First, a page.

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OP-ED: US fanning the flames of potential World War III will only hurt itself

By Hua Yisheng (People's Daily Online)    10:50, April 21, 2016

Recently, an article titled “If World War III Erupted in Asia” was published on the U.S. foreign policy website National Interest. The premise of the article was speculation about what would happen if a naval battle occurred between China and the U.S.

A month ago, the same website published another story titled “Saving the South China Sea without Starting World War III.” That article went on at length about the role the U.S. should play in the South China Sea.

But what those U.S. media sources are really doing is distorting information and fear-mongering. By repeatedly citing terms like "transportation routes," "maritime security," "navy" and "submarine," those articles seem to claim that the region’s security is hanging by a thread.

They also aim to put the blame on China. By blaming China’s development for the instability in the South China Sea and misrepresenting China's activities in the region, Western media is attempting to find new selling points for the China Threat Theory.

There is no doubt that the U.S. is the major force behind this operation. And U.S. media has several important things to gain by publicly speculating on a possible World War III.

Firstly, the U.S. military could strengthen its presence in the Asia-Pacific region if other countries become nervous about a potential large-scale conflict. Increasing military presence is an important part of the U.S. "Asia-Pacific Rebalance" strategy. In recent years, the U.S. has already carried out multiple military operations in the Asia-Pacific region under the guise of "responding to China."

Secondly, the U.S. is assisting in the one-sided international arbitration proposed by the Philippines. By painting China as a bully, the U.S. tries to label the Philippines as the meek, blameless victim, deserving of international sympathy. This way, the U.S. can not only cover up the Philippines' provocation against China's sovereignty, but can also attack China's ability to safeguard its own territory.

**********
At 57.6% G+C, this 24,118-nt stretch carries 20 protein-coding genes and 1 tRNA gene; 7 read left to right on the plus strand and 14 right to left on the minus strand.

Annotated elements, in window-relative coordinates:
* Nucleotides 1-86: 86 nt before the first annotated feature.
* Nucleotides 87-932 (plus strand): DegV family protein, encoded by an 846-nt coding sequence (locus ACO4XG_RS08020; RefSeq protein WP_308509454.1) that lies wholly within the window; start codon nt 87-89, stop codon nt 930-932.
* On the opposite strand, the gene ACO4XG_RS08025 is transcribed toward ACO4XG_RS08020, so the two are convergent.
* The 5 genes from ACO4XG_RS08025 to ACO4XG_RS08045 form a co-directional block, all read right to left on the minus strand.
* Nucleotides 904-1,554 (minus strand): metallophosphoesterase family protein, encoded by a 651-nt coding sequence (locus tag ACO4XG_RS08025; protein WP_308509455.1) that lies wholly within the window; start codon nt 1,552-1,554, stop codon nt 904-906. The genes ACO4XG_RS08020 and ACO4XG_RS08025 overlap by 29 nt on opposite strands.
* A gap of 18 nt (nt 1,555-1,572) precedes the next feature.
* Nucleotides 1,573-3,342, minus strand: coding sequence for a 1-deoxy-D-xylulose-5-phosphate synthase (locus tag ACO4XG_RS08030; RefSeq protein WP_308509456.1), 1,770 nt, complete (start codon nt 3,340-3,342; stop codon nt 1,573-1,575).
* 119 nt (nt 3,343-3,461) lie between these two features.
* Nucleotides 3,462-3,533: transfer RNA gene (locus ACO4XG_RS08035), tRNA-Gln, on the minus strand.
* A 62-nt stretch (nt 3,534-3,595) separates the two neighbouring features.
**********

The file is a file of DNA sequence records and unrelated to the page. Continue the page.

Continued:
Thirdly, the U.S. wants to consolidate its power. By bringing attention to a so-called “security problem” in the South China Sea, the U.S. can further solidify its ties with allies and reinforce its position at the head of an allied network.

The U.S. has already claimed that it will carry out "joint patrols" with the Philippines, even calling on Japan and Australia to join them. If this happens, the cooperation framework of U.S.-Japan-Australia and U.S.-Japan-Australia-India will be cemented.

It is also likely that the U.S. will continue trying to win support on the South China Sea issue during the G7 Summit to be held next month.

The U.S. should be aware that peace and development are the only constructive path forward for a community with a shared destiny. Speculation about a possible World War III is in no way useful and actually quite harmful.

In today’s world, the containment strategy adopted during the Cold War has no place in global politics. China is confident in its ability to overcome obstacles and peacefully realize the "Chinese Dream." The U.S. must see China's development as an opportunity rather than an antagonistic challenge; an attempt to hinder China’s rise will only end badly.

The U.S. has agreed to build a new type of major-country relationship with China. Both countries should uphold the principles of non-conflict, non-confrontation, mutual respect and mutually beneficial cooperation. Inciting disputes and speculating about war will not lead to strong China-U.S. ties.

(The author is an expert on international affairs.) 

(For the latest China news, Please follow People's Daily on Twitter and Facebook)(Editor:Hongyu,Wu Chengliang)

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